9. When the statistics are quioted it’s usually a reference to anglican church-goers.

    on a Sunday and ignores weekday services. It also fails to show how Common Worship and ASB drove away BCP Anglicans or that the bulk of non-attendees who drifted away are men esp since women priests became fashionable

  10. ” Liberal clergy in Britain are preparing to turn to America’s Anglican bishops for leadership in a move that could produce “civil war” and destroy the Church of England, The Sunday Telegraph has learned.”

    The story says:

    The Rev Philip Chester, vicar of St Matthew’s, Westminster, disclosed that they had met senior bishops in the American Church to explore ways of establishing a stronger network between liberal parishes. “Building closer ties with the American Church is the way forward,” he said.

    He is also part of the GLBT “Inclusive” Church so favoured by ECUSA

  11. david is right — there is affection for St George in the Middle East dating way back. I saw it in a Wikipedia article recently.

    St. George is the patron saint of the Boy Scouts. Considering how they are treated in the US — about like the military — it’s no wonder he’s on the skids. The same wiki said he was considered historical so perhaps he was. Like St. Valentine, whom they tried to mythologize.

  12. voyager–

    I think you’re right about women priests driving down membership. That’s very non-PC, but in fact the return to orthodoxy in any denomination has large followings.

    As for ECUSA and the British Anglicans banding together, they’ll have to — the rest of the Anglican church is going to go on without them.

  13. What about people who are offended by a green crescent on a white background? That banner was flown by the 2nd Caliph, Omar al-Kattab, when his army sacked Jerusalem after a 4 month siege in 638 A.D.

    One year prior, the Arabs invaded Damascus in one of the bloodiest battles in medeival history; thousands of Armenian christians were massacred or exiled.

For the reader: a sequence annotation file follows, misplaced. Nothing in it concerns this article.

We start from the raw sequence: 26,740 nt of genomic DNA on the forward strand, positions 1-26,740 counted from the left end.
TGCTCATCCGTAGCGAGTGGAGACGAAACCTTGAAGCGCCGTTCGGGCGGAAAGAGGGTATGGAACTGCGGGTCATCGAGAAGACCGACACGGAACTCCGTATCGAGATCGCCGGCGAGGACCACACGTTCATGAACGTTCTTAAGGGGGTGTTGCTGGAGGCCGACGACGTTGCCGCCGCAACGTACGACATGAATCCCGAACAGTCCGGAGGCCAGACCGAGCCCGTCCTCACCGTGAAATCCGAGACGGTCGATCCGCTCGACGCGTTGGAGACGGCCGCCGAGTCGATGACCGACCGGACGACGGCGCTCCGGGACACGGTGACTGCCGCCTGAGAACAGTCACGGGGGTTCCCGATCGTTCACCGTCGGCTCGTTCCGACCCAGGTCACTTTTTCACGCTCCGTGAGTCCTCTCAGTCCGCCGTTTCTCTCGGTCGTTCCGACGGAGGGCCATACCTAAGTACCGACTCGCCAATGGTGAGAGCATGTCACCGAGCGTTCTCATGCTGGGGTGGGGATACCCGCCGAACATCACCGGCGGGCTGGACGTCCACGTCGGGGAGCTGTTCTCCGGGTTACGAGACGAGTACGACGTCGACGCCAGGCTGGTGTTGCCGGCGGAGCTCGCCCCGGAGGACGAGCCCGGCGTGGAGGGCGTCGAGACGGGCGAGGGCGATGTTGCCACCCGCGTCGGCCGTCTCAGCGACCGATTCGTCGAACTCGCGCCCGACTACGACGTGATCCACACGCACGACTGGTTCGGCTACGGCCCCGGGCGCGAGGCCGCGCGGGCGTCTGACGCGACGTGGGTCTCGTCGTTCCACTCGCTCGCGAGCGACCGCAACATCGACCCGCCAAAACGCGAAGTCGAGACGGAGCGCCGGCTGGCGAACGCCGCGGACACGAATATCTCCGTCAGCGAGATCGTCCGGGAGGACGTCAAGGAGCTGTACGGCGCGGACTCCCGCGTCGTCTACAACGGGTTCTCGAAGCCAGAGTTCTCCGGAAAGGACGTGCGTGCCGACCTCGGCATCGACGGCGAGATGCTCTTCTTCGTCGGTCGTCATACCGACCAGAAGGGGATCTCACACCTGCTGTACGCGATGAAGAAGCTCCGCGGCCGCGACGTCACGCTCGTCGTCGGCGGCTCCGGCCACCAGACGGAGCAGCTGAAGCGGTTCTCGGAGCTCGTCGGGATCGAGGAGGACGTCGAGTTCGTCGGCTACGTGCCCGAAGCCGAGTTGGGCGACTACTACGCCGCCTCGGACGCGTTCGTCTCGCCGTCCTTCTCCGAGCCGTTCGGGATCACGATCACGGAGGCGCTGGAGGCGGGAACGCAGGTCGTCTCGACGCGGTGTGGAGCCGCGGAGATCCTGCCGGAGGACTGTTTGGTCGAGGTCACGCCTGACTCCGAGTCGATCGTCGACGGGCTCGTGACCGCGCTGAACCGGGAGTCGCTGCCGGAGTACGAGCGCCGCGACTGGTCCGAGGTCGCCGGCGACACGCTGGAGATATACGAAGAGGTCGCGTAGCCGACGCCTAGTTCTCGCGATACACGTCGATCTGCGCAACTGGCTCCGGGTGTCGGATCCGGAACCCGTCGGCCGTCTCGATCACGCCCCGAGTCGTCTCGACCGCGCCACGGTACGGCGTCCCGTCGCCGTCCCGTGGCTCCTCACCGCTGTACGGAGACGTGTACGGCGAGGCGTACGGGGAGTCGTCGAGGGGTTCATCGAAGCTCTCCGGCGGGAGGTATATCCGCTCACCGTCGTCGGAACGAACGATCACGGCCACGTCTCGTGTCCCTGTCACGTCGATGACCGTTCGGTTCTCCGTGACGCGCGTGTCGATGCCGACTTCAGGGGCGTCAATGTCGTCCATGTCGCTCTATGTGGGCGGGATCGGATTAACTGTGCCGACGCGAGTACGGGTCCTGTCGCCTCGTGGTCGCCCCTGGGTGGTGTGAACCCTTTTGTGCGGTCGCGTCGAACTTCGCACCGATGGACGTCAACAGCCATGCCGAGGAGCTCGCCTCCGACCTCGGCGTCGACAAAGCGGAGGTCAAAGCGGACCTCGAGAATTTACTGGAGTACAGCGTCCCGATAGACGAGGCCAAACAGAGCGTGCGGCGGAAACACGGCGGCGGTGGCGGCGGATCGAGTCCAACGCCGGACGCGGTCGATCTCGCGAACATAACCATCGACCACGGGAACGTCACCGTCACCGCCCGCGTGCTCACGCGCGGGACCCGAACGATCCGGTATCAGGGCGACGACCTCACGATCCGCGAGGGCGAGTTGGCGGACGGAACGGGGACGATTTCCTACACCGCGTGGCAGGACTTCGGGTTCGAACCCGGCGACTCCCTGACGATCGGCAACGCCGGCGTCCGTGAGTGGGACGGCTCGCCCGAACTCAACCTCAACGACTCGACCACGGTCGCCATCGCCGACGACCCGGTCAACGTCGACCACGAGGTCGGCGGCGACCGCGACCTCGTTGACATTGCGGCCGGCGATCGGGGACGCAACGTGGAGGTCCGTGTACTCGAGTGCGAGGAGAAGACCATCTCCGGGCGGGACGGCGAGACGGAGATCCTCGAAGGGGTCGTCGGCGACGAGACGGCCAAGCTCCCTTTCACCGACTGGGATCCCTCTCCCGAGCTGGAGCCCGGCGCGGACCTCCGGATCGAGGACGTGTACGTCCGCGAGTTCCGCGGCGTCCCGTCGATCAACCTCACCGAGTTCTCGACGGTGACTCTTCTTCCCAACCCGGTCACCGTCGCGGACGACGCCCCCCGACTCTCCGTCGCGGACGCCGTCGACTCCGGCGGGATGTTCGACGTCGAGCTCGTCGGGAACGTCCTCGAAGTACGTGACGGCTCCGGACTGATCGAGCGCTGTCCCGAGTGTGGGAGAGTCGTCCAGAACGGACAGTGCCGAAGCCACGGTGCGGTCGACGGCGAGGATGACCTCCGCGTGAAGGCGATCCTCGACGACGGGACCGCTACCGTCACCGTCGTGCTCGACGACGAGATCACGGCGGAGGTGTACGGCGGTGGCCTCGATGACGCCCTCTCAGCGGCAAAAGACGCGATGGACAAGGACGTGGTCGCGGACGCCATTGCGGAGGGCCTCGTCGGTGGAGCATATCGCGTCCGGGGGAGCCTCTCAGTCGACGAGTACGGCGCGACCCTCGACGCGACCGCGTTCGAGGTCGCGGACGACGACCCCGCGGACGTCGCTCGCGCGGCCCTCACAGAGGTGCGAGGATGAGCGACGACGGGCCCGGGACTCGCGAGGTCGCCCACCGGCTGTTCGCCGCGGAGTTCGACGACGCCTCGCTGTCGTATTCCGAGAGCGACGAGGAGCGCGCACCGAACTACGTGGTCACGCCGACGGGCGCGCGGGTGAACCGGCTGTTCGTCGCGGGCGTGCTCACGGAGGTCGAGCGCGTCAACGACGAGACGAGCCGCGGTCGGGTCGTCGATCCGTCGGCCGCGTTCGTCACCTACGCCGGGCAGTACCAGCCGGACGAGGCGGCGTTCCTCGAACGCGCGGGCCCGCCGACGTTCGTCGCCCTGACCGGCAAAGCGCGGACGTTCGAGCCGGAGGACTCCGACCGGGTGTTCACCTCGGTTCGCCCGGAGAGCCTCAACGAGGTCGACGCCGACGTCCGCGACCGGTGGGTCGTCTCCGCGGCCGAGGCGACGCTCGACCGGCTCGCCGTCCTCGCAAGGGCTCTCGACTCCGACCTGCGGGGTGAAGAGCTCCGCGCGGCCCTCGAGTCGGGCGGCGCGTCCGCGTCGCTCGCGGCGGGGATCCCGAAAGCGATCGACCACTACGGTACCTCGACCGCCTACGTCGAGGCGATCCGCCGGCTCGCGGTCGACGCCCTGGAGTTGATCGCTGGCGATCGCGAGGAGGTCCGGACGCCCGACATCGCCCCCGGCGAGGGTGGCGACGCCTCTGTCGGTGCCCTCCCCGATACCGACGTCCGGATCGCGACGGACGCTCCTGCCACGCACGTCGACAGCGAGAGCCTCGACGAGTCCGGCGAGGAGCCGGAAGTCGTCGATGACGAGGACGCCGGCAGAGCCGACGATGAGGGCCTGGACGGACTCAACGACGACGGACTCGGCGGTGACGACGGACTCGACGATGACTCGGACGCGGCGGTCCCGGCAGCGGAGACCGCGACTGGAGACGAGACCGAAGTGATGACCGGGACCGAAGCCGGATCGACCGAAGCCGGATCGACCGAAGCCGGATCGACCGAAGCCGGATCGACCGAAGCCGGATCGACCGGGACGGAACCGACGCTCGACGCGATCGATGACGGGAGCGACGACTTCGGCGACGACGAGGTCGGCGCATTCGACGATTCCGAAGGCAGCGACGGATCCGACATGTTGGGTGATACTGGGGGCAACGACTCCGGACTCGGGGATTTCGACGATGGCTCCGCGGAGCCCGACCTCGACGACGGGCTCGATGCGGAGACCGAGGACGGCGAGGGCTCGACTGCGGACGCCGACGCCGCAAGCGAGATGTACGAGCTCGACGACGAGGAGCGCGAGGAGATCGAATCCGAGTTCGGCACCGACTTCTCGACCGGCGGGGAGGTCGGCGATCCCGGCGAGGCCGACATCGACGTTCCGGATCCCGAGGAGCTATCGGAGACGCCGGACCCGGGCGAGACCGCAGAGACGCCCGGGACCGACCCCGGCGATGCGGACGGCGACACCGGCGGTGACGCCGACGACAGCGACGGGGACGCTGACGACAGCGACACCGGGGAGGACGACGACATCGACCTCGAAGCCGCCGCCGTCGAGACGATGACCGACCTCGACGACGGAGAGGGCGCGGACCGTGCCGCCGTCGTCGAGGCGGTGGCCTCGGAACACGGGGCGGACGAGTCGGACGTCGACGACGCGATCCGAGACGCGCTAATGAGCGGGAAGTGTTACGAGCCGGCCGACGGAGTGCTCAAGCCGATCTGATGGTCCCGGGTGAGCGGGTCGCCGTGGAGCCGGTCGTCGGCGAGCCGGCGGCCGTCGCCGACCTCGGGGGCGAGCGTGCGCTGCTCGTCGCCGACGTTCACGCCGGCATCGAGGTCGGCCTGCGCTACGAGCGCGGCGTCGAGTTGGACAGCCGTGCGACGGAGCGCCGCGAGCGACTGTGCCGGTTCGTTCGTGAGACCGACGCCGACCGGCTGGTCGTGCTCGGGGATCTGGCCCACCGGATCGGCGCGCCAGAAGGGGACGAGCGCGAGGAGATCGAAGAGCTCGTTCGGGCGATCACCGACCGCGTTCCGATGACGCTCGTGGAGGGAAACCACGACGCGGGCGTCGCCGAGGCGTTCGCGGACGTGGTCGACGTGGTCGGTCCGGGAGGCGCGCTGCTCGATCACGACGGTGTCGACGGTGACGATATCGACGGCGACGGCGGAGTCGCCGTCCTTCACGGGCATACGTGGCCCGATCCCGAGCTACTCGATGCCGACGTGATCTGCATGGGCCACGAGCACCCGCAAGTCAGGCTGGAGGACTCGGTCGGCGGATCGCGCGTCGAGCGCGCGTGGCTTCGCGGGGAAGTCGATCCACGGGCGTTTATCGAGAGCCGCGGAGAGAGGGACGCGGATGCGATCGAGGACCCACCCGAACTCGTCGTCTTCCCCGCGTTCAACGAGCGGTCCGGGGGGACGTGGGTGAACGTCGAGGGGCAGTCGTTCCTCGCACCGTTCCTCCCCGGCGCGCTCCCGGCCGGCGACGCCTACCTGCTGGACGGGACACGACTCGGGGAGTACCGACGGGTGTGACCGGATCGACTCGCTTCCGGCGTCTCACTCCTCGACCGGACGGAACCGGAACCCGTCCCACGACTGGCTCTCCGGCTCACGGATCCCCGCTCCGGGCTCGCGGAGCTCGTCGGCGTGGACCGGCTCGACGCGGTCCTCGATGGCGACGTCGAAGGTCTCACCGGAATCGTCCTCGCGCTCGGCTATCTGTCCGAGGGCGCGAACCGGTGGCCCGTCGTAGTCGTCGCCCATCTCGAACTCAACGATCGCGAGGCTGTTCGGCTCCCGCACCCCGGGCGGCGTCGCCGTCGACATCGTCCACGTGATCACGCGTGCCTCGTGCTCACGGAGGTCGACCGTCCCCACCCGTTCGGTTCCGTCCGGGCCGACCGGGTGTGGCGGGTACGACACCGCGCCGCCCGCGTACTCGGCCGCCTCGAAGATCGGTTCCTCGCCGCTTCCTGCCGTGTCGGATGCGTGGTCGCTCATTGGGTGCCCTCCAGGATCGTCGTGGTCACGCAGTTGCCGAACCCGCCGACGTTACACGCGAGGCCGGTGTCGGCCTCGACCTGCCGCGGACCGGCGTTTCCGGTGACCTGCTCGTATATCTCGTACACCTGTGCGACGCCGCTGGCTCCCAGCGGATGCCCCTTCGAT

This was truly the first crusade, happenning less than 10 years after the death of Mohammad.

    It took more than 3 centuries to convert the roman empire to christianity amongst tremendous persecution. All of that was wiped out in less than 50 years by an onslaught of Islamic armies. Where is the outrage about that?

  14. On a recent tour of England, Scotland and Wales I was struck by all the closed churches, many with for sale signs tacked to their facades, that we saw. Our guide said that many of these closed/abandoned churches were now used as restaurants or venues for rock groups. When we got to London (this was two weeks before the first of the Tube bombings) I saw a number of such closed churches and was told, ironically, that some of these abandoned churches were now being used as welcome/social service/cultural centers for Muslim immigrants who had replaced the English inhabitants in the neighborhoods these churches used to serve.

  15. “. . .may offend Muslims. . .”

    Is anyone else as bored as I am with whether Muslims are offended – at anything?

  16. “…His call for a change is based on the lack of firm historical evidence that George — said to be a Roman general from the 4th century AD who was put to death by Emperor Diocletian for professing Christianity — ever existed…”